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In a photography contest that I want to take part in, the theme is 'Voices' . What does this mean? How do I portray this? There is nothing given apart from the topic.

closed as too broad by Philip Kendall, Blrfl, Caleb, inkista, Olivier Dec 11 '17 at 18:10

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    I suppose that a big part of the competition is just how people decide to interpret the theme. That's usually an exciting element of the entries. That said, this question isn't really about photography and more about art interpretation and the specific rules of a specific contest. – JPhi1618 Dec 1 '17 at 20:21
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    This question is probably off topic as too vague here, as the interpretation is a part of the fun and completely open to discussion. Personally, in our charged political climate in the US, I would attempt to document the LACK of voices in a way that draws attention to an unknown/often ignored plight. – Hueco Dec 1 '17 at 20:33
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    I think the idea behind this is a good question, but as written it's like you're just asking for help with your homework. Could it be edited to a more generic question like where to start if set a challenge like this. I've answered with that more generic thought in mind. – laurencemadill Dec 1 '17 at 23:48
  • What photos have you tried? – user50888 Dec 2 '17 at 3:50
  • I'd like to keep this open because of the good answers. Anyone have idea for tags? event-photography sure isn't right.... – mattdm Dec 2 '17 at 20:21
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If you are set a theme or topic for photography, it's often difficult to know where to begin, especially if it's a single word.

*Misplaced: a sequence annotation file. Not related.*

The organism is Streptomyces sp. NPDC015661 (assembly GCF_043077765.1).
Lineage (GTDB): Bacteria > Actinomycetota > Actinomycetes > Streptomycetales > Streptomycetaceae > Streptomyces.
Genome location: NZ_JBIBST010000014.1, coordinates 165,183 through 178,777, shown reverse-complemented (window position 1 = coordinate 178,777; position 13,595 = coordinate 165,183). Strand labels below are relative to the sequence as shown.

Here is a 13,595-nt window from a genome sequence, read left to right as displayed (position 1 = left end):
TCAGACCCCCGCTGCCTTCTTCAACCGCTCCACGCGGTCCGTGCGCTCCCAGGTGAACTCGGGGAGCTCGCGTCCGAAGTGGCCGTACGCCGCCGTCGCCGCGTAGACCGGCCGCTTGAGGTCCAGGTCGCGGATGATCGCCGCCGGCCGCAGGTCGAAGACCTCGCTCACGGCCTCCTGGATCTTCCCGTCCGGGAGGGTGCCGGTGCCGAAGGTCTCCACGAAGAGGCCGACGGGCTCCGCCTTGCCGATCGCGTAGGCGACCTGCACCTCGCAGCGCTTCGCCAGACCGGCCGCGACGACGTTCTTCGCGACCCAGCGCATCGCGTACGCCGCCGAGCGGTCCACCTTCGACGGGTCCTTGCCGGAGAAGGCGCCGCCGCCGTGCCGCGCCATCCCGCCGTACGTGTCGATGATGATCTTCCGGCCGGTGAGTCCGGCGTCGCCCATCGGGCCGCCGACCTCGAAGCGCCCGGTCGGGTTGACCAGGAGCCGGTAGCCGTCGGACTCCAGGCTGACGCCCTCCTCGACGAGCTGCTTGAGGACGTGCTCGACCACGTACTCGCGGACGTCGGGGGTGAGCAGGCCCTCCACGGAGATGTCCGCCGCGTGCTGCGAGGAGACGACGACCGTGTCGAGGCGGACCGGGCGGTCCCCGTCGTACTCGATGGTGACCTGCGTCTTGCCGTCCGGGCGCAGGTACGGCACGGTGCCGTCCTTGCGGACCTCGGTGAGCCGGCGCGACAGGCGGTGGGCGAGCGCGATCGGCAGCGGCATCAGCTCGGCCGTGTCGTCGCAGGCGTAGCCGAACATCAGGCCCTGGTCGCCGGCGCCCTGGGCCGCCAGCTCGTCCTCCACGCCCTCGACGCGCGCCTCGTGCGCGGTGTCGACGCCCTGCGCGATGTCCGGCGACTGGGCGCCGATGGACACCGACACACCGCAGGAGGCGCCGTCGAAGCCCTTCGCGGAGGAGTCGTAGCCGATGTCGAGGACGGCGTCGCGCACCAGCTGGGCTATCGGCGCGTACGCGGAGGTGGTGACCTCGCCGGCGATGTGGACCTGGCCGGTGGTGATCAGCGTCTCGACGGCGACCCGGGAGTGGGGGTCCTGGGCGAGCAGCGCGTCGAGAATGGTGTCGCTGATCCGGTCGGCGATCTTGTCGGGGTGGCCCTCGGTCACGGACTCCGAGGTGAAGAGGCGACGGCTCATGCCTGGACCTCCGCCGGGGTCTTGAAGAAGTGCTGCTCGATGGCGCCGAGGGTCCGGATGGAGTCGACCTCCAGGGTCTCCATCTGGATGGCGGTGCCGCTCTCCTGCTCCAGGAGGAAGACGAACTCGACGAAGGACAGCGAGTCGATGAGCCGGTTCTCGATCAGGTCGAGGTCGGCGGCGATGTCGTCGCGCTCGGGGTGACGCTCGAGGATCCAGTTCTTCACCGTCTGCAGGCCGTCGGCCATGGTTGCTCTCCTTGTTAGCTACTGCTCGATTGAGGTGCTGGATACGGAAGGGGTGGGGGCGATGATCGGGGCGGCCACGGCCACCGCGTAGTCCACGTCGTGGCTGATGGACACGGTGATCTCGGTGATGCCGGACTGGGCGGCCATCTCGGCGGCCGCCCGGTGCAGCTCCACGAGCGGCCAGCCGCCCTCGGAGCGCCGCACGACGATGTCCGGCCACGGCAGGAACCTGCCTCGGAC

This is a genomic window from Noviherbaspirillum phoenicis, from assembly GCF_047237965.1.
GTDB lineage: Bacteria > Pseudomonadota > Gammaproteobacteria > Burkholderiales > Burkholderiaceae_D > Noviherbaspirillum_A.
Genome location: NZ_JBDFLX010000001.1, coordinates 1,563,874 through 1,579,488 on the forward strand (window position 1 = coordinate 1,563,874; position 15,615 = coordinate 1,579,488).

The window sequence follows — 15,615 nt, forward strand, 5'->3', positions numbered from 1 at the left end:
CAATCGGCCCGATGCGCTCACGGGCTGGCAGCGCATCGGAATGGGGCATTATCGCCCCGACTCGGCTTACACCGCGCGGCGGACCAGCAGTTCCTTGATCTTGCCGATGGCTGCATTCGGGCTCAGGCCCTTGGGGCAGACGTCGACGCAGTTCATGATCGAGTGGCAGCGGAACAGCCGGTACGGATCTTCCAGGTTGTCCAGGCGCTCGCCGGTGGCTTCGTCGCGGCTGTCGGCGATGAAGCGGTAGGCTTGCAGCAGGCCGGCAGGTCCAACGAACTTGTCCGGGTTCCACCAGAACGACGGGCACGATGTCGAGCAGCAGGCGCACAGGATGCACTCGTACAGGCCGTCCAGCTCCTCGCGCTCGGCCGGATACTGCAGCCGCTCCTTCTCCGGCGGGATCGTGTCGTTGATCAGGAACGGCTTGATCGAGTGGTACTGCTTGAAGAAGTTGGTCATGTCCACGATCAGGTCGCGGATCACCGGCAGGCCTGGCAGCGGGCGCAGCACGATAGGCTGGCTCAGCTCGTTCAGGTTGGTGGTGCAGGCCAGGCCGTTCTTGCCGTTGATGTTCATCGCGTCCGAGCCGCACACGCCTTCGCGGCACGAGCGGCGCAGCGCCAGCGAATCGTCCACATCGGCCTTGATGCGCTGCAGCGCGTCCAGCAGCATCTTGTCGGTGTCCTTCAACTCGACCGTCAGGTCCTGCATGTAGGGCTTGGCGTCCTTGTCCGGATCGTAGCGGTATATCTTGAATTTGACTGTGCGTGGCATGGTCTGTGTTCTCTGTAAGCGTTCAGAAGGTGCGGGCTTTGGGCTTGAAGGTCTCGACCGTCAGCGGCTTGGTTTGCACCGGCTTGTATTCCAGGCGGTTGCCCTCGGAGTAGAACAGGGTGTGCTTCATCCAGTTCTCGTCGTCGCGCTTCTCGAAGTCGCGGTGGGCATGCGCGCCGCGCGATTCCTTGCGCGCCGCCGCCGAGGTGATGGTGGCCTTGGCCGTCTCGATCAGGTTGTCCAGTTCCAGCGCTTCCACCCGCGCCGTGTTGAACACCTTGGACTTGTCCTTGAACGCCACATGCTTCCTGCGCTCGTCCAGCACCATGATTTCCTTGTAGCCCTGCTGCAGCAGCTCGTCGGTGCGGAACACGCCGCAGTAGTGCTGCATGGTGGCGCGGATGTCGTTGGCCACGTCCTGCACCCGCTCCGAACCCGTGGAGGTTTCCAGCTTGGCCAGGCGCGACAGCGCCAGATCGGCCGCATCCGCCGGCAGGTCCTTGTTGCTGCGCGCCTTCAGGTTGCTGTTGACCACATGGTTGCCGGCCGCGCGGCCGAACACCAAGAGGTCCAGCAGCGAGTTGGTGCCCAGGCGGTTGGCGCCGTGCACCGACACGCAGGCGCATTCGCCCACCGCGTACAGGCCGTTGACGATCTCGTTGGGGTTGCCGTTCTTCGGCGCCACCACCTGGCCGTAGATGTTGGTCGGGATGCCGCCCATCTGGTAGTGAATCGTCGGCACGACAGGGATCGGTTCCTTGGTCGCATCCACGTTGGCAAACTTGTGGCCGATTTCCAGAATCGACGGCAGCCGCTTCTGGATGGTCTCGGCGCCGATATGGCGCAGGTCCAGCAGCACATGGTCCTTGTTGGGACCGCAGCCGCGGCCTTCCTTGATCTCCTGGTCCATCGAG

Start with the first thing that comes into your mind when you were first set that task, or when you first read about that competition. In your example, 'voices', what came to mind first? Was it an image or a scene? Can you recreate that? If you don't know what the word means, look it up in a dictionary. As you read the definition, what comes to your mind at that point?

The whole point of single-word topics like these are because the people that set the task are looking for unique interpretations. 'Voices' could be a choir, it could be political voices, as mentioned in one of the comments, it could be a record player, but these are just the most simple interpretations. What about voices from the point of view of mental health and mental care? What about the record shop HMV in Britain which stands for "His Master's Voice" and is represented by a dog at a gramophone?

Think about the word and where you've heard it said and the context you've heard it in. Think about it in the context that you would use it. Think about the emotion that comes to mind when you hear that word and try to reflect that emotion in a photo that you think portrays that word.

As a photographer and artist you have the freedom to interpret a challenge or a set word as you wish, so be creative. The judges may be looking as much for a creative interpretation in a response as they are for technical skill.

Note

I ask a lot of questions here and I don't explicitly answer your question as it stands at time of writing, but I'm trying to approach it from a more generic point of view, more in the sense of 'if given a topic, how do you go about portraying that topic?', which is probably a better fit for the site.

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My answer would be that it is not for anyone else to answer this question for you, Suggestions for you to think about, Perhaps.

The theme is for The individual photographer (you) to interpret and to successfully communicate to the viewer in a visual medium by way of execution of composition, subject matter, exposure etc.

The ability of the photographer (you) to interpret and communicate the theme is one the reasons to have a theme in the first place.

I would argue that the ability to communicate the theme is of equal importance to the technical execution of producing a good photograph and is the reason to have a theme in the first place.

In theory the viewer should be able to look at your photo and recognize the theme ( or what you are trying to say ) even if they do not know what the theme of the contest is, and if they do know the theme then they should certainly recognize the theme in your photo and FEEL that you have expressed it.

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